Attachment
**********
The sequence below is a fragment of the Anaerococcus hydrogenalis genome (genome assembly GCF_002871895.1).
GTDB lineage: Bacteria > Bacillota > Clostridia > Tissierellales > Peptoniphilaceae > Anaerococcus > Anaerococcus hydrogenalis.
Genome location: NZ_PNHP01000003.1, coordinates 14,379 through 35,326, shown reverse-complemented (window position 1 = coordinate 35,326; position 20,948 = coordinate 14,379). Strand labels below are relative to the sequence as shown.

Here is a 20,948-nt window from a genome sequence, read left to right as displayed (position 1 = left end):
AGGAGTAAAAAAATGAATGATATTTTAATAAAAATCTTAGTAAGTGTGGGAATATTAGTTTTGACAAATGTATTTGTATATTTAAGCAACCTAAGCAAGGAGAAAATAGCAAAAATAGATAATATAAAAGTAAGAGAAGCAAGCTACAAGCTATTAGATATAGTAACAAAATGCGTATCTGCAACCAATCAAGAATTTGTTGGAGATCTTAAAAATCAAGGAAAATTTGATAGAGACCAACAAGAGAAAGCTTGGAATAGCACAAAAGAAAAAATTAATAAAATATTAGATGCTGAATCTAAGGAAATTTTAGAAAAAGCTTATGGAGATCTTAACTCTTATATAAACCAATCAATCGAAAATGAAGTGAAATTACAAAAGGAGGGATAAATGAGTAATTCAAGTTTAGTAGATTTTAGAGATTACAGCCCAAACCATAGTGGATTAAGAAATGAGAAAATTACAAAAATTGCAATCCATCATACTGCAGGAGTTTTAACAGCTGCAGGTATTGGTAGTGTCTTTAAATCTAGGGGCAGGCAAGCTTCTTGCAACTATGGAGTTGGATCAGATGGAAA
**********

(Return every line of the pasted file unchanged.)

The sequence below is a fragment of the Anaerococcus hydrogenalis genome (genome assembly GCF_002871895.1).
GTDB lineage: Bacteria > Bacillota > Clostridia > Tissierellales > Peptoniphilaceae > Anaerococcus > Anaerococcus hydrogenalis.
Genome location: NZ_PNHP01000003.1, coordinates 14,379 through 35,326, shown reverse-complemented (window position 1 = coordinate 35,326; position 20,948 = coordinate 14,379). Strand labels below are relative to the sequence as shown.

Here is a 20,948-nt window from a genome sequence, read left to right as displayed (position 1 = left end):
AGGAGTAAAAAAATGAATGATATTTTAATAAAAATCTTAGTAAGTGTGGGAATATTAGTTTTGACAAATGTATTTGTATATTTAAGCAACCTAAGCAAGGAGAAAATAGCAAAAATAGATAATATAAAAGTAAGAGAAGCAAGCTACAAGCTATTAGATATAGTAACAAAATGCGTATCTGCAACCAATCAAGAATTTGTTGGAGATCTTAAAAATCAAGGAAAATTTGATAGAGACCAACAAGAGAAAGCTTGGAATAGCACAAAAGAAAAAATTAATAAAATATTAGATGCTGAATCTAAGGAAATTTTAGAAAAAGCTTATGGAGATCTTAACTCTTATATAAACCAATCAATCGAAAATGAAGTGAAATTACAAAAGGAGGGATAAATGAGTAATTCAAGTTTAGTAGATTTTAGAGATTACAGCCCAAACCATAGTGGATTAAGAAATGAGAAAATTACAAAAATTGCAATCCATCATACTGCAGGAGTTTTAACAGCTGCAGGTATTGGTAGTGTCTTTAAATCTAGGGGCAGGCAAGCTTCTTGCAACTATGGAGTTGGATCAGATGGAAA